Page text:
Fourteenth Sunday after Pentecost, Year C (8/21/2016)
“Good order” is good as long as it’s good for people. The established order becomes a barrier to the reign of God as soon as it prevents the afflicted from achieving freedom from their afflictions. But even in the face of crippling opposition, Jesus lifts up those who are bent over, fulfilling God’s purpose for healing and abundant life.
“Oppressed people cannot remain oppressed forever.” This declaration rings out across the decades from Martin Luther King, Jr.’s 1963 “Letter from Birmingham City Jail.” Reverend King was arrested for his role in nonviolent protests in Birmingham, Alabama, and, not unlike the Apostle Paul, he made good use of his incarceration, producing one of the most significant Christian statements of the 20th century. He wrote his letter in response to a censure from fellow clergymen in Alabama who claimed that public demonstration for the sake of civil rights was “unwise and untimely,” and that King and other proponents of racial and economic justice ought to abandon the strategy of direct action in favor of “negotiation.” Instead of challenging systemic racism outright, in other words, they insisted that King pursue justice with patience and from within the system, so to speak.
Does that sound familiar? “There are six days on which work ought to be done,” the leader of the synagogue scolds the crowd in our Gospel from Luke today, “come on those days and be cured, and not on the sabbath day.” By lifting up the bent-over woman – by healing her on the Sabbath – Jesus has violated a longstanding rule: “Six days shall work be done, but the seventh day is a sabbath of solemn rest, holy to the LORD….” It’s right there in Exodus 31:15, plain as day. God said it; I read it; that settles it. (Of course, we don’t adhere to the last part of that verse: “Whoever does any work on the sabbath day shall be put to death.” After all, we can’t go around stoning our neighbors who attend to their animals on Saturday, can we?) The point is that the rule is cut and dried. God has commanded us to observe the Sabbath, period. So, ailing people, regardless of how long they’ve suffered, should wait – they should pursue healing with patience and from within the system, so to speak.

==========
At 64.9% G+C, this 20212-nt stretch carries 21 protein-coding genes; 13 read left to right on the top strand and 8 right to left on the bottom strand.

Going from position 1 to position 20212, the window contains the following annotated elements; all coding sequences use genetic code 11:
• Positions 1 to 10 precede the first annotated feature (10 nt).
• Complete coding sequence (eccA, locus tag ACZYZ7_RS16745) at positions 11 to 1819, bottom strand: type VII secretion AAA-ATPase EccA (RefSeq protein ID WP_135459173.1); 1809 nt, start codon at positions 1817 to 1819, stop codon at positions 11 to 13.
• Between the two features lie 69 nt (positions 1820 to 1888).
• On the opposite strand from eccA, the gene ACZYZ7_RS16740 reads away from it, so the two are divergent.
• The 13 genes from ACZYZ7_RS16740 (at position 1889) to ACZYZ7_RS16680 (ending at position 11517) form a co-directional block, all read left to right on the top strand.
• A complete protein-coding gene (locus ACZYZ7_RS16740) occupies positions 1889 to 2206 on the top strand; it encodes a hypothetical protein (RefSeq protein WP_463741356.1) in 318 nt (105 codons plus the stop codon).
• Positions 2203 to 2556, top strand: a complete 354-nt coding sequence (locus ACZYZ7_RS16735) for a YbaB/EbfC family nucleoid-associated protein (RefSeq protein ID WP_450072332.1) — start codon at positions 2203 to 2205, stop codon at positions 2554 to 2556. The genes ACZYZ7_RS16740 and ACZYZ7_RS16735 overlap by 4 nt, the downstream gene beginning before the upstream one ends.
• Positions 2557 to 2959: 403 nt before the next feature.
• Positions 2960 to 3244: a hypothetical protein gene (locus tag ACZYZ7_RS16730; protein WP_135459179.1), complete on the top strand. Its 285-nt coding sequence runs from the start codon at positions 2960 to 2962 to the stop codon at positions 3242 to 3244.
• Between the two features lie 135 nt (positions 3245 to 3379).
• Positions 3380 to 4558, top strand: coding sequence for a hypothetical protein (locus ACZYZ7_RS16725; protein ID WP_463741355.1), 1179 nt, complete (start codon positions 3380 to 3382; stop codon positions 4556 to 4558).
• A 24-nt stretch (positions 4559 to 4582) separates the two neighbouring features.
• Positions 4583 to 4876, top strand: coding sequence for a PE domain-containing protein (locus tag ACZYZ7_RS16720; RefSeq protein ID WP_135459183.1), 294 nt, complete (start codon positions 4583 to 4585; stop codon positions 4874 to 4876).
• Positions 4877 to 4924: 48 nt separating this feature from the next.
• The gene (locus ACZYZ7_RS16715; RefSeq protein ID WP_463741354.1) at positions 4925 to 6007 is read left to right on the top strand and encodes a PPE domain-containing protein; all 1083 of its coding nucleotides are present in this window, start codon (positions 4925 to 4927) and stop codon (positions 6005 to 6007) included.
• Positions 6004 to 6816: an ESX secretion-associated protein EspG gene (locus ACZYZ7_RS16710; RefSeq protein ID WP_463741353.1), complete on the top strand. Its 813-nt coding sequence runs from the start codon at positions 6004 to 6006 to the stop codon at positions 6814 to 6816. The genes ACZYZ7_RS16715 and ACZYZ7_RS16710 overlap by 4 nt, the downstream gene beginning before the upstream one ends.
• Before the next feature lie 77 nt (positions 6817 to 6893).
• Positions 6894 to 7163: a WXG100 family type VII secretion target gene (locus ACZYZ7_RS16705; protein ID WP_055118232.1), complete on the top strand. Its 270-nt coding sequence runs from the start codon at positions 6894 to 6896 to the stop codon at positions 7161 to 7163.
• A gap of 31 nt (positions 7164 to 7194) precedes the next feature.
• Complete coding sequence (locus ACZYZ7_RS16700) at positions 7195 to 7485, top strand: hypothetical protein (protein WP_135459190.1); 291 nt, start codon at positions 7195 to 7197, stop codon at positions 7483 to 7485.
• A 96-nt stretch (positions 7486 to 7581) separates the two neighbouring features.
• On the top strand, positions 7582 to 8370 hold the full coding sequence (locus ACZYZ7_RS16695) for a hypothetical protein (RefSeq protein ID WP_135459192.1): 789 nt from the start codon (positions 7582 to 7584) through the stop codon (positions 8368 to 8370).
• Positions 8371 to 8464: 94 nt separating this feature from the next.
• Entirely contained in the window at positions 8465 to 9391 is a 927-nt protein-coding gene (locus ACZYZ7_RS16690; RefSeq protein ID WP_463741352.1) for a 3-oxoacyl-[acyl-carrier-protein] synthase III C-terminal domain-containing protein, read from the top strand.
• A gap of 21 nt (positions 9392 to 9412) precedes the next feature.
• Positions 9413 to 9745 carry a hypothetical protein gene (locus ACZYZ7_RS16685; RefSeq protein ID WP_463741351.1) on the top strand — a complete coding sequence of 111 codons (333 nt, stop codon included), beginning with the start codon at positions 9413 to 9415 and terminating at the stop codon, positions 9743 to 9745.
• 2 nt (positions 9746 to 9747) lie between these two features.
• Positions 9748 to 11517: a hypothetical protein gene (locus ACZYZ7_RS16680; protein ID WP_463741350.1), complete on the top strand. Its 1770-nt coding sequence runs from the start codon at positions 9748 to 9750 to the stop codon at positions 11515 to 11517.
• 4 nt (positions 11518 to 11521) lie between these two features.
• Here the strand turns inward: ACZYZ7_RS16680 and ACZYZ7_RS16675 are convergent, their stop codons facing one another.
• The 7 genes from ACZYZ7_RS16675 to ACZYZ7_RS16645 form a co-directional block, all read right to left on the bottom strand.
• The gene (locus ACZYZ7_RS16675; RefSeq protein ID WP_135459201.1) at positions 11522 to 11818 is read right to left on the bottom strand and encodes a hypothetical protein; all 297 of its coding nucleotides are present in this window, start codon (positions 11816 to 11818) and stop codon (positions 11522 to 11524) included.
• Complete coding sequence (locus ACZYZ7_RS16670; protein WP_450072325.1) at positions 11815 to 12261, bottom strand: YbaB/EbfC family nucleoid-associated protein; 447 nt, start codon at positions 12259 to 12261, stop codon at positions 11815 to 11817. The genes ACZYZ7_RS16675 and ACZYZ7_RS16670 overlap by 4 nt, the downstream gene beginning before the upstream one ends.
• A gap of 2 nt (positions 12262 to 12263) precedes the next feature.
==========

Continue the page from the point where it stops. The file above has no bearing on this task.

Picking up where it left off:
Rules are good. God has built Sabbath rest into the order of things to sustain God’s beloved creation, and to remind us creatures that the world will not stop turning if we take a day off. The problem arises when our enforcement of the rule undermines its purpose. “Six days you shall labor and do all your work,” we hear again in Deuteronomy.
“But the seventh day is a sabbath to the LORD your God; you shall not do any work – you, or your son or your daughter, or your male or female slave, or your ox or your donkey, or any of your livestock, or the resident alien in your towns, so that your male and female slave may rest as well as you. Remember that you were a slave in the land of Egypt, and the LORD your God brought you out from there with a mighty hand and an outstretched arm; therefore the LORD your God commanded you to keep the sabbath day.”